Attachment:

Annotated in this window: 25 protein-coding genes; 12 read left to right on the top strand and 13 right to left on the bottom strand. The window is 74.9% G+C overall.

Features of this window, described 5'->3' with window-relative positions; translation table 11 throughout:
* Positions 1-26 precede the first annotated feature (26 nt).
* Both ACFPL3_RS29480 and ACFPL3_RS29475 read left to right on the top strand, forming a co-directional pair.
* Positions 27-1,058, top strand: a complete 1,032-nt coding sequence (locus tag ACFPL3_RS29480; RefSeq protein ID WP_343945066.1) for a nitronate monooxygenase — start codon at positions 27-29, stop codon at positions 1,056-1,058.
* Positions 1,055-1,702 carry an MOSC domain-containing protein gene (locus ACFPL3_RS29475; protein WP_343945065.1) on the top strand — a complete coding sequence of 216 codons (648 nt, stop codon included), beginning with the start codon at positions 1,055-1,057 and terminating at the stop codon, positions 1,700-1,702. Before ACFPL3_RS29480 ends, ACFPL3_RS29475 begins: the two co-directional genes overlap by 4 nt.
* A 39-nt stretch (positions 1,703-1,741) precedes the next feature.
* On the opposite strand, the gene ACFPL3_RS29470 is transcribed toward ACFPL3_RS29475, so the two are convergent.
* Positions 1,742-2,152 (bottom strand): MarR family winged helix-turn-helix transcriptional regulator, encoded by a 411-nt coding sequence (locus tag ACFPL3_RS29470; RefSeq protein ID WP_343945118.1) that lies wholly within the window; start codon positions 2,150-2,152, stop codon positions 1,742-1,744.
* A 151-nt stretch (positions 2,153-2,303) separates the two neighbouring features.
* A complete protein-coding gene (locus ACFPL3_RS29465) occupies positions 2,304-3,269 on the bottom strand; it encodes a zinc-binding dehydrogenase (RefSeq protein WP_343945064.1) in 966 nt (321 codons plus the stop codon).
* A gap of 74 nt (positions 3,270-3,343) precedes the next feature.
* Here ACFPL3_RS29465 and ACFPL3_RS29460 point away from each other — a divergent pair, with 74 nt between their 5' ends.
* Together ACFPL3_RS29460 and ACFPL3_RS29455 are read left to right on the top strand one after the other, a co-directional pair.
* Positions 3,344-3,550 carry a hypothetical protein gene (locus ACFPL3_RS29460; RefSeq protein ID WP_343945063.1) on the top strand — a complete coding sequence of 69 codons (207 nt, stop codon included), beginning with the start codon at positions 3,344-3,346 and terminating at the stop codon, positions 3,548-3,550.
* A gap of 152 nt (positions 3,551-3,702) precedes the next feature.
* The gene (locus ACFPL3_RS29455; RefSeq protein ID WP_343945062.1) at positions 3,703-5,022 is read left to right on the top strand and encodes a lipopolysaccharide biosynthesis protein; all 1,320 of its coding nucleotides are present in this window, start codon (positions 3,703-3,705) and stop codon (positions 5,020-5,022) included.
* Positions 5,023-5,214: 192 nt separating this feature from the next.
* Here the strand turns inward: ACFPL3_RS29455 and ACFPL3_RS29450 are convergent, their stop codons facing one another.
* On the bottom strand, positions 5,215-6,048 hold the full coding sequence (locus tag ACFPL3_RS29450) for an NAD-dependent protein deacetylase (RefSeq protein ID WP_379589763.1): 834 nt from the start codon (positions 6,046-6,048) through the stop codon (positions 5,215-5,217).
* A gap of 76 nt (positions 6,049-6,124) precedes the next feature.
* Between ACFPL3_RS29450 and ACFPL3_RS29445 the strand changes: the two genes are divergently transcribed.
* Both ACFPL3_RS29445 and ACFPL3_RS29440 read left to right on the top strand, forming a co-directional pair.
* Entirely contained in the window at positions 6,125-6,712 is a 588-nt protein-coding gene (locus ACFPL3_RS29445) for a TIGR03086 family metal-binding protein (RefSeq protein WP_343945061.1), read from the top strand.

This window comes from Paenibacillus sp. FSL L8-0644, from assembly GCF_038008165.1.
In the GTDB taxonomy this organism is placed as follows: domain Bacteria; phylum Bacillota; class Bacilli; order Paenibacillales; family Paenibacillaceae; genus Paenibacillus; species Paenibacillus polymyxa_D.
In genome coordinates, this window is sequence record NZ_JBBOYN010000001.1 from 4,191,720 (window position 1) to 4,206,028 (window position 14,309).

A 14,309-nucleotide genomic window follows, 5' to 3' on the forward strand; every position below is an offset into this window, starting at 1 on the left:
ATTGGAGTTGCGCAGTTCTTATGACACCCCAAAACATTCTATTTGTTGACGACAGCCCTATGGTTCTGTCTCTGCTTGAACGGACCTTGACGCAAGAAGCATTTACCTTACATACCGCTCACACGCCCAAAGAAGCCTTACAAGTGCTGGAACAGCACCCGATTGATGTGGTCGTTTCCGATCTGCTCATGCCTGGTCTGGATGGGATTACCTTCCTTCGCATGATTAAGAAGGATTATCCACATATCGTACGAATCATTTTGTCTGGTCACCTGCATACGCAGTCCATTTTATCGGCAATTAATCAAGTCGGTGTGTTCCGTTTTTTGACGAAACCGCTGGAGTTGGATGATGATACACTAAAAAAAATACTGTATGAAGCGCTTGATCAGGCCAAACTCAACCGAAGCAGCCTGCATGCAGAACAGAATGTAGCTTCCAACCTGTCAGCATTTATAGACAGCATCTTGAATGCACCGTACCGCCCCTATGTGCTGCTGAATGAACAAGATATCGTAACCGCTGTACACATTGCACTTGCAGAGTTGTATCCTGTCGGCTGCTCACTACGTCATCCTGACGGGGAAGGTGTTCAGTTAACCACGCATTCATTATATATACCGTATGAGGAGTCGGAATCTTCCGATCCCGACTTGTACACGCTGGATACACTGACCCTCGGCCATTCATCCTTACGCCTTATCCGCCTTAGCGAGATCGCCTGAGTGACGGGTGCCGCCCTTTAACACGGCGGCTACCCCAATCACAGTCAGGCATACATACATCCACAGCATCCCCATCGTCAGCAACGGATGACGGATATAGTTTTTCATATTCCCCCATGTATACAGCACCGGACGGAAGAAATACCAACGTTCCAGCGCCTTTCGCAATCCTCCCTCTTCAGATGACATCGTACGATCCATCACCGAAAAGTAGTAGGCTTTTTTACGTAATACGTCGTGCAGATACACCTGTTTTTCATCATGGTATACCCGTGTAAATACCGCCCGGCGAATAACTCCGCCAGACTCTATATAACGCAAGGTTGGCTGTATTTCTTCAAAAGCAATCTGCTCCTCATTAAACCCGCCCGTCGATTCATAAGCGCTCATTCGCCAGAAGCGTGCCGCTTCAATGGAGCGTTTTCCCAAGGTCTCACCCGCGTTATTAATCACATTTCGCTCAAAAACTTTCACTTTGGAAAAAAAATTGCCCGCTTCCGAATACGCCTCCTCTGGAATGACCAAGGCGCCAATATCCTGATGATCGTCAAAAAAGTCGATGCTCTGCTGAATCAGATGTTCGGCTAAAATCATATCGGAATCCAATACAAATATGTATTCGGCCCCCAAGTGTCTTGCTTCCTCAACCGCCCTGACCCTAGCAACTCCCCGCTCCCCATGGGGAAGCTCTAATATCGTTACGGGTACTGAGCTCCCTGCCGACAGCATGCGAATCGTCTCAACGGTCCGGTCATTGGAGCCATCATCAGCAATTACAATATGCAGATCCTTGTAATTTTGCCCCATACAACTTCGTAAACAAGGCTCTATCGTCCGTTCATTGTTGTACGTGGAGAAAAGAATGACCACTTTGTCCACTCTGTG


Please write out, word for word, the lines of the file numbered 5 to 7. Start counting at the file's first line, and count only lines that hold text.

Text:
* Positions 27-1,058, top strand: a complete 1,032-nt coding sequence (locus tag ACFPL3_RS29480; RefSeq protein ID WP_343945066.1) for a nitronate monooxygenase — start codon at positions 27-29, stop codon at positions 1,056-1,058.
* Positions 1,055-1,702 carry an MOSC domain-containing protein gene (locus ACFPL3_RS29475; protein WP_343945065.1) on the top strand — a complete coding sequence of 216 codons (648 nt, stop codon included), beginning with the start codon at positions 1,055-1,057 and terminating at the stop codon, positions 1,700-1,702. Before ACFPL3_RS29480 ends, ACFPL3_RS29475 begins: the two co-directional genes overlap by 4 nt.
* A 39-nt stretch (positions 1,703-1,741) precedes the next feature.